EEOC posts fact sheets on LGBT discrimination, transgender issues

The Equal Employment Opportunity Commission has published a new Fact Sheet on LGBT discrimination that employers will find helpful. As I've reported before here and here, the agency is taking an aggressive position regarding coverage of LGBT issues under Title VII's sex discrimination provisions. The EEOC's fact sheet, as well as other materials linked in it, should answer most questions for employers trying to understand and comply with the position of the federal government in this area.

Here are a few highlights:

*The EEOC says that an employer can be in violation of federal law even if state or local law provides no LGBT protections. A slap at North Carolina and Mississippi? Maybe, but the EEOC is correct, and this is not a change in the law.

*The number of LGBT charges filed with the EEOC in fiscal year 2015 was up 28 percent from the number of LGBT charges filed in fiscal year 2014. The agency's current position on LGBT issues (that LGBT discrimination is prohibited by Title VII) is relatively recent, and the agency is just now getting publicity for its efforts. This may be causing applicants and employees who believe they've been victims of LGBT bias to turn to the EEOC for the first time. It isn't clear that these numbers reflect an increase in LGBT discrimination.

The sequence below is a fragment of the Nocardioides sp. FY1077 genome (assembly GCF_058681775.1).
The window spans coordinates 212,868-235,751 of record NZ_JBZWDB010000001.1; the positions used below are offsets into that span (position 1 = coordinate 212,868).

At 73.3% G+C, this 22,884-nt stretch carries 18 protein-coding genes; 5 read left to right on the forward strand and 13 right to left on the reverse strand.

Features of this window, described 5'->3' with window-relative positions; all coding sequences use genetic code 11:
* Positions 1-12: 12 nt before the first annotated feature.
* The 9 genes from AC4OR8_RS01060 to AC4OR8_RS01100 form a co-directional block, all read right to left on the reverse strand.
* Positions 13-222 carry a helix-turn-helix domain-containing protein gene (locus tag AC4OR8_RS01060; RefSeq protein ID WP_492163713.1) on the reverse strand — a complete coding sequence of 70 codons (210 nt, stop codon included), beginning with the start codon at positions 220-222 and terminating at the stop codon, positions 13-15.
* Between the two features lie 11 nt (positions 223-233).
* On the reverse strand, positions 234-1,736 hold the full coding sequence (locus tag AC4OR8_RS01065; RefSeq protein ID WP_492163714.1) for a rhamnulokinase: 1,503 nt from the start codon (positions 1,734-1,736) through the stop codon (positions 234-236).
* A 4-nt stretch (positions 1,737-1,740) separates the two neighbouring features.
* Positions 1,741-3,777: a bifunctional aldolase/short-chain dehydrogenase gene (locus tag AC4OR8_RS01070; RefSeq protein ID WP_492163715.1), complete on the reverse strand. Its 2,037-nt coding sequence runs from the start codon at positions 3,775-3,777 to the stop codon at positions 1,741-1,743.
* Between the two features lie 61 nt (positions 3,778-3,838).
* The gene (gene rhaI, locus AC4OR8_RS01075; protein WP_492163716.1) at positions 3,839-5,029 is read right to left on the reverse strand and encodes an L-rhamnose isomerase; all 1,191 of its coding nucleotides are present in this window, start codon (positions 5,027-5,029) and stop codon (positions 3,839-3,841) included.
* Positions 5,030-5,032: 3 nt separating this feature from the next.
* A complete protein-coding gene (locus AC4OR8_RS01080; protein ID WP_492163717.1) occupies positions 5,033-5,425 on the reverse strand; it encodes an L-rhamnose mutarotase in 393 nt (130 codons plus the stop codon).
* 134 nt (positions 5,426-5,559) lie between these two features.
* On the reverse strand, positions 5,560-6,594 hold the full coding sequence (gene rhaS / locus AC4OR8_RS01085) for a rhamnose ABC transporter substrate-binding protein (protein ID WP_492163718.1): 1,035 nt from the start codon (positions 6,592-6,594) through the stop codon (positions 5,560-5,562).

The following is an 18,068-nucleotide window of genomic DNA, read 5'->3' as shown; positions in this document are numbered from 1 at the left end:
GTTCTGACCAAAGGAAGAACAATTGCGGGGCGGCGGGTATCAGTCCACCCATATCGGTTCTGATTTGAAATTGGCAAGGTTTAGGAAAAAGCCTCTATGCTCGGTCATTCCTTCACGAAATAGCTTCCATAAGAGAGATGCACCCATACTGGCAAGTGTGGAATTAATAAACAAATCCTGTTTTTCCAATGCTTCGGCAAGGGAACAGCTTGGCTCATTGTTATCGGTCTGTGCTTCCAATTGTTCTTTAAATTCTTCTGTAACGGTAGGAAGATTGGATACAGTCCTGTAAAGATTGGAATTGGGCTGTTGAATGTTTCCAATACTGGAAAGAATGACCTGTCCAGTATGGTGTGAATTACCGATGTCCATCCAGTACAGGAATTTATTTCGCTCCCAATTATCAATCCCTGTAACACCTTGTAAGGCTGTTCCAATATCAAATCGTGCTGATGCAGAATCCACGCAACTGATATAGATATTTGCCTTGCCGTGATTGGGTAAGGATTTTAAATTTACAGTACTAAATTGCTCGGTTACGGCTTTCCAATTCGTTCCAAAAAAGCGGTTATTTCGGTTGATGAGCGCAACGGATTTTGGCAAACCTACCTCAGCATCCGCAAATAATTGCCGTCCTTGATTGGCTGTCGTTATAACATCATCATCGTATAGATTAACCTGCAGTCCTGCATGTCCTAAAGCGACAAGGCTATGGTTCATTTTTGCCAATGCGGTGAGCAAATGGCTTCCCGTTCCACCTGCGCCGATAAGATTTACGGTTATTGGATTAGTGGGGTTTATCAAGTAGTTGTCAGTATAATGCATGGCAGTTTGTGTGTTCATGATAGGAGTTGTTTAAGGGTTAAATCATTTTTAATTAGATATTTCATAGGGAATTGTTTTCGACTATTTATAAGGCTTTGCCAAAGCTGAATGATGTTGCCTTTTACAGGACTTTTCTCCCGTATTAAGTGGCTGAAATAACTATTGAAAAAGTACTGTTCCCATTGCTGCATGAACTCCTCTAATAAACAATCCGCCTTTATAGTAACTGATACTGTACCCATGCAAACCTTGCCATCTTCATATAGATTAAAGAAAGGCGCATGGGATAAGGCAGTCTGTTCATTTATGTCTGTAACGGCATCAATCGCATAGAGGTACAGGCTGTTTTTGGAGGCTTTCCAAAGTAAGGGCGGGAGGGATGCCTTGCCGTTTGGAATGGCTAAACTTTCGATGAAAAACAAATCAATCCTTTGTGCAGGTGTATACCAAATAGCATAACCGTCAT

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*Settlements of LGBT charges are up, too, which may reflect that employers' consciousness is being raised.

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*Don't ignore the links on the right side of the web page! The EEOC provides some handy resources, including a list of recent EEOC litigation involving LGBT and transgender issues, a list of federal court decisions that it says favor its position, and the EEOC's guidance on employer bathrooms (which in turn contains a link to the OSHA guidance on that same issue). You will definitely want to become familiar with the feds' position on this if you aren't already. NOTE TO NORTH CAROLINA EMPLOYERS: You can comply with the federal guidelines without being in violation of HB 2. HB 2 does not govern bathroom designations by private sector employers.

Robin Shea has 30 years' experience in employment litigation, including Title VII and the Age Discrimination in Employment Act, the Americans with Disabilities Act (including the Amendments Act). 
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